It is unthinkable and practically impossible to make a list of Mexico´s traditional food without ending up writing dish after dish of the most diverse and peculiar recipes that tourists have the pleasure of sampling. A fusion of Mesoamerican and European cooking, it is one of the national cuisines that have most influenced the different styles of cooking around the world and it has also been influenced by others, such as the Spanish, African, Middle-Eastern and Asian gastronomy. It is one of the greatest cultural representations of the country, long before the Spanish conquest. It was not recognized as Intangible heritage of Humanity by UNESCO in 2010 for nothing. You can only ask for one more thing: to try it.
Diversity is the essence of this cuisine, which goes far beyond tortitas, tacos, guacamole and beans. Almost every Mexican state has its own cookbook featuring its own traditions and there is no town in the country that does not have one or several specialties that would leave many gourmets licking their fingers, some of them of recognized prestige and age-old creation. Such is the case with the Yucutan cochinita pibil, a slow-roasted pork dish with a pre-Hispanic condiment called achiote, orange juice and spices; the mole sauce from Puebla, the most symbolic of Mexican cuisine, or the black sauce of Oaxaca, considered one of the best; or even the cabrito asado (roasted goat) of Nuevo León, served with flour tortillas and accompanied with a good guacamole and frijoles charros (cowboy beans). We must not forget the typical pozole (corn stew) of Guerrero either, a ritual food which became a broth of cooked corn with pork or chicken, to which lettuce, radish, onion, oregano, lemon and a touch of spicy chili are added. We could complete the list with Campeche pan de cazón (rock-salmon bread), Michoacán corundas (similar to tamales), Sinaloa, Sonora and Chihuahua menudos (soups) and the unbeatable tacos al pastor (tacos with spit-grilled meat) which are made throughout the country with hardly any differences between the regions. In any of these dishes, however, you will find two or three, if not four, of the basic ingredients of Mexican cuisine: corn in all its possible uses, chili, beans and jitomate (fresh Mexican tomato), also in any of its uses.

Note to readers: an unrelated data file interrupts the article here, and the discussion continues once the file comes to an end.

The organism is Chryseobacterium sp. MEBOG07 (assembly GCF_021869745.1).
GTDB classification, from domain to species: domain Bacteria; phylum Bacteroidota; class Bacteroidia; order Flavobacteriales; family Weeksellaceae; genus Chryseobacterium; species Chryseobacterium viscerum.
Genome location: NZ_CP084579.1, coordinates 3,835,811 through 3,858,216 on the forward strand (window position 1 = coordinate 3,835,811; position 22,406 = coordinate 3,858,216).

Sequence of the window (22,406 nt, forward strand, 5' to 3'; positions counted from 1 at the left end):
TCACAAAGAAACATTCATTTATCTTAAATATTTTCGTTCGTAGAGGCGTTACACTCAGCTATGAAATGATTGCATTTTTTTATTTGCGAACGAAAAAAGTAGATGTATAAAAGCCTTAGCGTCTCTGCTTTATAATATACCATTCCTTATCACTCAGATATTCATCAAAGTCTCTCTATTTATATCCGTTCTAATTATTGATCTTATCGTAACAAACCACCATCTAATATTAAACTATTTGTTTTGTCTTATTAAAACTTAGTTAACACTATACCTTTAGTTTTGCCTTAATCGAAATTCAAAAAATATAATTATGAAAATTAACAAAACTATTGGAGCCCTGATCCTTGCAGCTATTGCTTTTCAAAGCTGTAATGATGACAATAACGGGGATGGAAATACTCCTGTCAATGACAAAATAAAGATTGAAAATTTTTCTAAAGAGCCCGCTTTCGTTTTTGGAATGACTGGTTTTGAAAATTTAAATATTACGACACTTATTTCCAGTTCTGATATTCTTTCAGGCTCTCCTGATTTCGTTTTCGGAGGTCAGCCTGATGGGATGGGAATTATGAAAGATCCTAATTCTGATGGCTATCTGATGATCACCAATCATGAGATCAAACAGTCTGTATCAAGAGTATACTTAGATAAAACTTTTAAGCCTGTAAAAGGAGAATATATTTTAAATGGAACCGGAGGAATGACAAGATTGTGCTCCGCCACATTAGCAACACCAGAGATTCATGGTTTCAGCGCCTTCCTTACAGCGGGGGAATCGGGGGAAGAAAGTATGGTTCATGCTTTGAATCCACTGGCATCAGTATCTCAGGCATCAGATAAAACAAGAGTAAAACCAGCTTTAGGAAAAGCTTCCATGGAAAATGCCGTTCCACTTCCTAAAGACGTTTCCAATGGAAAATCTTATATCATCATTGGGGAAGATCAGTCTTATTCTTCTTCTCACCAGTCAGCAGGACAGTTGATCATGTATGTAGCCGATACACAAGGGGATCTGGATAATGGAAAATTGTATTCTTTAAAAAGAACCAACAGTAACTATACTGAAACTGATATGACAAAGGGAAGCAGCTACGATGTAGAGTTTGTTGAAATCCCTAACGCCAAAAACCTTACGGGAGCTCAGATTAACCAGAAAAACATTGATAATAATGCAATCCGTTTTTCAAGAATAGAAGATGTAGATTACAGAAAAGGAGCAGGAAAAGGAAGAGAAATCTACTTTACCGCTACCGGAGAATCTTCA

But, in addition to the food, drinks are one of the elements that make Mexico and its gastronomy a place for all palates, from the most refined to those that eat everything with everything. Mezcal and tequila, now widespread across the world and available in many variations, join tepache, a drink formerly made with corn and now with pineapple skin and various additional ingredients. To these, we must add the rapid growth of Mexican beers beyond the country’s borders and a huge tradition in wine production, particularly in Baja California, Querétaro and Coahuila.
For the most daring: If you are always seeking experiences, you cannot miss some of the culinary specialties made with cooked and seasoned insects. The most popular are chinicuiles (butterfly larvae), mezcal worms, Atta ants, chapùlines (grasshopper), jumiles (stink bugs) and escamoles (ant larvae, considered the caviar of Mexico). Not for the faint hearted!
“The hotels of IBEROSTAR Hotels & Resorts in Mexico are located in spectacular zones to bring guests closer to all the country’s attributes: they are situated just a stone’s throw from the beaches, surrounded by nature and within reach of the most important archaeological sites.”